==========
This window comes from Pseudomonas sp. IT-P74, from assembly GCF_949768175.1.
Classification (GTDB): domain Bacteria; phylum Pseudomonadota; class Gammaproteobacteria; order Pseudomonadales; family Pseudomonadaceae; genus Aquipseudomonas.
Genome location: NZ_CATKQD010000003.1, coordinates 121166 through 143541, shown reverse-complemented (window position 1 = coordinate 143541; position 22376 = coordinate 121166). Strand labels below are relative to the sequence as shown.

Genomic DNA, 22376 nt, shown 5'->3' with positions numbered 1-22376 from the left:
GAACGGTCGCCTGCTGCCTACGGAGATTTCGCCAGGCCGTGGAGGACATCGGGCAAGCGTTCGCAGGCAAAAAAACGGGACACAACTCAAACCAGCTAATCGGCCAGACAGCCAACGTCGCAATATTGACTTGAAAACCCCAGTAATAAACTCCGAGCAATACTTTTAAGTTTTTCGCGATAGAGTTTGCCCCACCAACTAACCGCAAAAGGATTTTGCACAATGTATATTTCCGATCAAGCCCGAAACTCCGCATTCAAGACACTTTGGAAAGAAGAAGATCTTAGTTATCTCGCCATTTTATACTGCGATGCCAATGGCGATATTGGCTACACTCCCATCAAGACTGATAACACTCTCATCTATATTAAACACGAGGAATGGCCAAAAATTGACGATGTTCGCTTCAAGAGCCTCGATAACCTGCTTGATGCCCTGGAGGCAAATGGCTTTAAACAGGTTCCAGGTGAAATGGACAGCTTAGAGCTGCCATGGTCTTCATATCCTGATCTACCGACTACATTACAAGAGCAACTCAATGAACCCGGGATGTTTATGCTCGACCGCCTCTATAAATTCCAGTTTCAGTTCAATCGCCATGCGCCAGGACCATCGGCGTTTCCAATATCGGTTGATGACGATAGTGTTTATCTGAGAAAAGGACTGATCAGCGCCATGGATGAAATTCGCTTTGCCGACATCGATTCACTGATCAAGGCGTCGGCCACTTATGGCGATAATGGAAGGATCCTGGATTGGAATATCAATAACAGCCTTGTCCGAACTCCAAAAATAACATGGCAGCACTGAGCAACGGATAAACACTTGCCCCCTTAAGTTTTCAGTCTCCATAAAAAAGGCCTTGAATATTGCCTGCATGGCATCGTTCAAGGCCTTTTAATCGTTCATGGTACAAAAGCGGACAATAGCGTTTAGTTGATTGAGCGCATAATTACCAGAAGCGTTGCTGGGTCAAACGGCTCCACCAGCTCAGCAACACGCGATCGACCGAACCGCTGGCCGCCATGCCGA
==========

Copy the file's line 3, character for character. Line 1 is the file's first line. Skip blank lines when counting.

Genome location: NZ_CATKQD010000003.1, coordinates 121166 through 143541, shown reverse-complemented (window position 1 = coordinate 143541; position 22376 = coordinate 121166). Strand labels below are relative to the sequence as shown.